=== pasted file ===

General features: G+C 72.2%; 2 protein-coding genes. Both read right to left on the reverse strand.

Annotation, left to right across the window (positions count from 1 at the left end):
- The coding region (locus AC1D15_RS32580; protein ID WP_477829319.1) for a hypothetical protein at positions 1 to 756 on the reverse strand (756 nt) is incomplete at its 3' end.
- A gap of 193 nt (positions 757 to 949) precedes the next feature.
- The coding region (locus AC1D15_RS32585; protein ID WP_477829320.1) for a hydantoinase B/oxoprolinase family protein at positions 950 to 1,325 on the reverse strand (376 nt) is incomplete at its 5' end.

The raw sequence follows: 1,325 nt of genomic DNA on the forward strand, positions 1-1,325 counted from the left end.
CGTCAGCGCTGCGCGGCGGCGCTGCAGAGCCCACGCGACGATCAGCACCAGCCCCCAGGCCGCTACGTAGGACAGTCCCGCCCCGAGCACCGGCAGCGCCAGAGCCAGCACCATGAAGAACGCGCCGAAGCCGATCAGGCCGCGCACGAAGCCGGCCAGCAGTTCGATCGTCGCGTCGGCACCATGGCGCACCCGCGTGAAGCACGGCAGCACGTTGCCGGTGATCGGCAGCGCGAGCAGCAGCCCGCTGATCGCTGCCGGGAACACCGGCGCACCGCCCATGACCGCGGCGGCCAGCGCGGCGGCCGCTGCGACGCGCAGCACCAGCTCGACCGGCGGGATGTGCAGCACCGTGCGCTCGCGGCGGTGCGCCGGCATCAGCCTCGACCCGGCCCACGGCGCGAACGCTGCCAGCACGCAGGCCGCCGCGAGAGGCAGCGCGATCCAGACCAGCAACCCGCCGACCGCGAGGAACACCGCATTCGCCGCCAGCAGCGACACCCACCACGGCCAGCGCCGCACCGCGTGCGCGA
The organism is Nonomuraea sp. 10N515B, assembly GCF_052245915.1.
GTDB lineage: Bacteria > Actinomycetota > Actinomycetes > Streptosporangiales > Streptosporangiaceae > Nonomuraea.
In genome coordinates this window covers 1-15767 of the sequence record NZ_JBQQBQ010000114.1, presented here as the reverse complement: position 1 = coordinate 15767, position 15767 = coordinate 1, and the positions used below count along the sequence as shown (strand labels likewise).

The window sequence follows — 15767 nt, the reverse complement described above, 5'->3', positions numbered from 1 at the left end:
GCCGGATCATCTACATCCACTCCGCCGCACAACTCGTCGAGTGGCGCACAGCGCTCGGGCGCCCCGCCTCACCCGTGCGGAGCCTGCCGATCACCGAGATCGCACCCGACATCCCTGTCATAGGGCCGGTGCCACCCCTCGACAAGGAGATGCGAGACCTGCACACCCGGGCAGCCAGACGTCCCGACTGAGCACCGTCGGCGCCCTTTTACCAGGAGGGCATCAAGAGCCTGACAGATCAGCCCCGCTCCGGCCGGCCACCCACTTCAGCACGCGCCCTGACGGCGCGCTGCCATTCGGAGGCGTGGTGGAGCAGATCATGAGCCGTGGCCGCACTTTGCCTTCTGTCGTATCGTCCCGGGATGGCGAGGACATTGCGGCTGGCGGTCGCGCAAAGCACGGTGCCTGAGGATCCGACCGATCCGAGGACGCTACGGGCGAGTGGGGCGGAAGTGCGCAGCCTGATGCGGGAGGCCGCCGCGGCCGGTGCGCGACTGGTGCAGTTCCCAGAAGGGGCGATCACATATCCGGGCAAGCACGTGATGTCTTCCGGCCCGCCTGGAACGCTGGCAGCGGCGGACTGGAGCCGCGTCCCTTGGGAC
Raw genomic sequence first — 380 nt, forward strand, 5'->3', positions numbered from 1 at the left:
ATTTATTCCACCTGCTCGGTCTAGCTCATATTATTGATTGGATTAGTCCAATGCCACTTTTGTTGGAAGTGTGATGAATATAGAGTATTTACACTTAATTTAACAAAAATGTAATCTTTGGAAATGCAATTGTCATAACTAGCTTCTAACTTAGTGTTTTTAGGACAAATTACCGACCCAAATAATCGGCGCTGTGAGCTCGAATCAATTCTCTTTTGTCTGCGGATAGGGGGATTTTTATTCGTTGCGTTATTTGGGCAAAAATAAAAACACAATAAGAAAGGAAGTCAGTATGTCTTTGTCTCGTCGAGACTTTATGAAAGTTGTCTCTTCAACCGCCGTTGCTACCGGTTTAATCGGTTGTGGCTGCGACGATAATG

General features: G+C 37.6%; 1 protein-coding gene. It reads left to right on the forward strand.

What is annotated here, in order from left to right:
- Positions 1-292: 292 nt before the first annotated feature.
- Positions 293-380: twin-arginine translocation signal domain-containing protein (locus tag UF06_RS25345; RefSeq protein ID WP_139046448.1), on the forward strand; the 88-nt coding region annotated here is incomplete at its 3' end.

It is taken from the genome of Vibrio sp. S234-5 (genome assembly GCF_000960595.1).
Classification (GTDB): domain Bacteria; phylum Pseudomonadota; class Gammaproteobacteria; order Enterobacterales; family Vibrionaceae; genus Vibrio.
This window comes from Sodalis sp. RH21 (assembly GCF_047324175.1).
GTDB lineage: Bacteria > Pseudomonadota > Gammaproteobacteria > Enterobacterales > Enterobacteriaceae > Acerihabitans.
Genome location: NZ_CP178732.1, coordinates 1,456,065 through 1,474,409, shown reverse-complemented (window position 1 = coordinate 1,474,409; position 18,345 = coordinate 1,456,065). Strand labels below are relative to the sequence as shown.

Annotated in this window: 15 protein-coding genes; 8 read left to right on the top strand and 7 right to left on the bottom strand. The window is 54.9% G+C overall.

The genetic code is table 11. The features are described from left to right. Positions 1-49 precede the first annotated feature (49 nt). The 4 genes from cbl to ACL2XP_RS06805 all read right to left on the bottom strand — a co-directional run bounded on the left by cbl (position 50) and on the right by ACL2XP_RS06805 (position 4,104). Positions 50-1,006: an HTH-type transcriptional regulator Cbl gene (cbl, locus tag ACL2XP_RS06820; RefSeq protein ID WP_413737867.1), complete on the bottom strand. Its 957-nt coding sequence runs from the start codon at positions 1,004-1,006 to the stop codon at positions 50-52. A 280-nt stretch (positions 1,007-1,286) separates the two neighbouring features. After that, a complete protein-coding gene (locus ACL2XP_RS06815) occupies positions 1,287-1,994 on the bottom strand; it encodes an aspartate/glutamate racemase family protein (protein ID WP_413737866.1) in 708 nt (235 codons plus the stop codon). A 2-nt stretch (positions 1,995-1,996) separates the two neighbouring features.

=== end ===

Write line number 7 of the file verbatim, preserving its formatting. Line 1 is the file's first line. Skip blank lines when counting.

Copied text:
CGTCAGCGCTGCGCGGCGGCGCTGCAGAGCCCACGCGACGATCAGCACCAGCCCCCAGGCCGCTACGTAGGACAGTCCCGCCCCGAGCACCGGCAGCGCCAGAGCCAGCACCATGAAGAACGCGCCGAAGCCGATCAGGCCGCGCACGAAGCCGGCCAGCAGTTCGATCGTCGCGTCGGCACCATGGCGCACCCGCGTGAAGCACGGCAGCACGTTGCCGGTGATCGGCAGCGCGAGCAGCAGCCCGCTGATCGCTGCCGGGAACACCGGCGCACCGCCCATGACCGCGGCGGCCAGCGCGGCGGCCGCTGCGACGCGCAGCACCAGCTCGACCGGCGGGATGTGCAGCACCGTGCGCTCGCGGCGGTGCGCCGGCATCAGCCTCGACCCGGCCCACGGCGCGAACGCTGCCAGCACGCAGGCCGCCGCGAGAGGCAGCGCGATCCAGACCAGCAACCCGCCGACCGCGAGGAACACCGCATTCGCCGCCAGCAGCGACACCCACCACGGCCAGCGCCGCACCGCGTGCGCGA